She’s supposed to be a reflection of myself down to a T: she’s not an idealized version of myself, but more like what I would be like if I was in an anthropomorphic cartoon or comic (Little Teeth? haha), flaws and all. I adore her and the design monday did, it still feels like such a fantastic representation of who I am IRL.

FWG: What is it like not only doing standard reporting but navigating that while doing sex work and creating queer adult content?

Ana: Ooh, great question. It’s as exciting as it is challenging. There are many sex workers in media, but there aren’t many that are out and open about doing sex work. The ones that are out are generally the exception over the rule. Our identities are fluid, too. There are many folks who come out only to withdraw their disclosure for their own safety or privacy. There’s no right way to be a sex worker with a public-facing civilian job, just many different ways to do it, but being bluntly out and open about it is… quite a lot to navigate.

As for the specifics of being a sex worker and an adult creator, it requires strong boundaries between your sex work, your personal life, and your civilian job(s). There’s a lot of threat modeling involved too. Every day I have to ask myself questions like, “what happens if my OnlyFans nudes leak? What happens if harassers find my sex work accounts?” I don’t think I would have come out as a sex worker if I didn’t already have a strong, stable career that could withstand whorephobia from within and without the editorial industry. Games in particular is really bad about this.

FWG: Quite a few furries write for independant news websites strictly about furry news or book reviews. Do you have any suggestions on how to pitch ideas for these sorts of articles to mainstream publications for anyone wanting to branch out?

Ana: Yes! First off, by writing about the furry community independently (whether for an indie publication, Medium, Substack, or even Dreamwidth and Tumblr), you’ve already fought half the battle: building your portfolio. This gives you a strong advantage when pitching publications because you have examples of your writing in action, and, hopefully, proof that you have a trustworthy voice within the community you want to write about (or at least discuss).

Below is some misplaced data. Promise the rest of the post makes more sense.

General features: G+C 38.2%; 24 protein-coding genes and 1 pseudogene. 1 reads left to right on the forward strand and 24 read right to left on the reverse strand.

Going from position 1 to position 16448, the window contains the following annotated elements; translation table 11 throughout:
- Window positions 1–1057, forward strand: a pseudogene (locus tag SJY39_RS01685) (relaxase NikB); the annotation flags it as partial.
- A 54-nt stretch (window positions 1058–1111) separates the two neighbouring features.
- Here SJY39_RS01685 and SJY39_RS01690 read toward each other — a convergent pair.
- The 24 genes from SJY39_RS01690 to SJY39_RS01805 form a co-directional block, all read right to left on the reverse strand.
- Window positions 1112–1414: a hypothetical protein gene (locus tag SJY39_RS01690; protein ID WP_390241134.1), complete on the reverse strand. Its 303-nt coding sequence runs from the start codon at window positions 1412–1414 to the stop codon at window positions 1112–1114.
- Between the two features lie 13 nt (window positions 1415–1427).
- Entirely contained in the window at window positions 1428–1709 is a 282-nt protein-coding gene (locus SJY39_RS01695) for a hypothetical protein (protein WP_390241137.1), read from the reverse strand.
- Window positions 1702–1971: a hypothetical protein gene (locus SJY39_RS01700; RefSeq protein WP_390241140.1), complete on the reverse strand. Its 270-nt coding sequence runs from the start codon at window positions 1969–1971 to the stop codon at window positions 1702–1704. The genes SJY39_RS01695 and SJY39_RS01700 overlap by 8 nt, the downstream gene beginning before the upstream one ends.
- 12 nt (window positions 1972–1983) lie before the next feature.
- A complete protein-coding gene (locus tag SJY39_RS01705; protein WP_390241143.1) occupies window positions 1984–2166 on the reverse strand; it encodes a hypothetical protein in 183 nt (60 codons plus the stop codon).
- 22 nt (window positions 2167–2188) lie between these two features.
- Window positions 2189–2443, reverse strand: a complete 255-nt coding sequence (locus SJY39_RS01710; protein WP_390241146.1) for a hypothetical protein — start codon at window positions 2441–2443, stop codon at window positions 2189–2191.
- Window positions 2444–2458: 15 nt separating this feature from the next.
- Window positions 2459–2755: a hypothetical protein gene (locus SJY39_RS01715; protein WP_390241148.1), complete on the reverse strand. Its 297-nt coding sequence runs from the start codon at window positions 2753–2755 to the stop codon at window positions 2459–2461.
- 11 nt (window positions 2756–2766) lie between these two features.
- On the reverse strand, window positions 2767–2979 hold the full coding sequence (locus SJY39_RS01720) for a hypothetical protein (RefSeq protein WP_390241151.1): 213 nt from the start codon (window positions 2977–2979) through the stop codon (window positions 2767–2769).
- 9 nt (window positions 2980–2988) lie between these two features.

Beyond that, do some research into the different publications out there and whether they have prior furry or online subculture coverage. Then, pitch to places that are friendly to new voices: write a 300 to 400 word email to the submission editor detailing your past work, what you want to cover, and why it matters. On the queer and feminist side of things, Bitch Media, Autostraddle, and, of course, Daily Dot are all great picks. In terms of geekdom and gaming coverage that converges with the furry world, Fanbyte, Unwinnable, and Gayming Magazine are all friendly to new voices and pay decent rates as well.

FWG: Let’s move on to our main topic. It’s no secret that there are many erotica writers in the furry fandom. Plenty of these writers use Patreon to help get paid for their writing within the furry community.

Patreon has recently begun to crack down on adult content, even content posted to other websites. You have been reporting on these changes as they happen. Can you discuss why Patreon is doing this?

Ana: I used to believe Patreon’s recent censorship wave all came down to credit card companies and banks dictating what kind of content can be posted where and when on Patreon. I still think that’s the biggest contributing factor, but I don’t think that’s the sole explanation. There are high-risk payment processors out there that Patreon could have partnered with, but chooses not to. And if Patreon really cared, it would find ways to make room for the kind of content it’s now banning, just as it would have found ways to make room for the sex workers it deplatformed.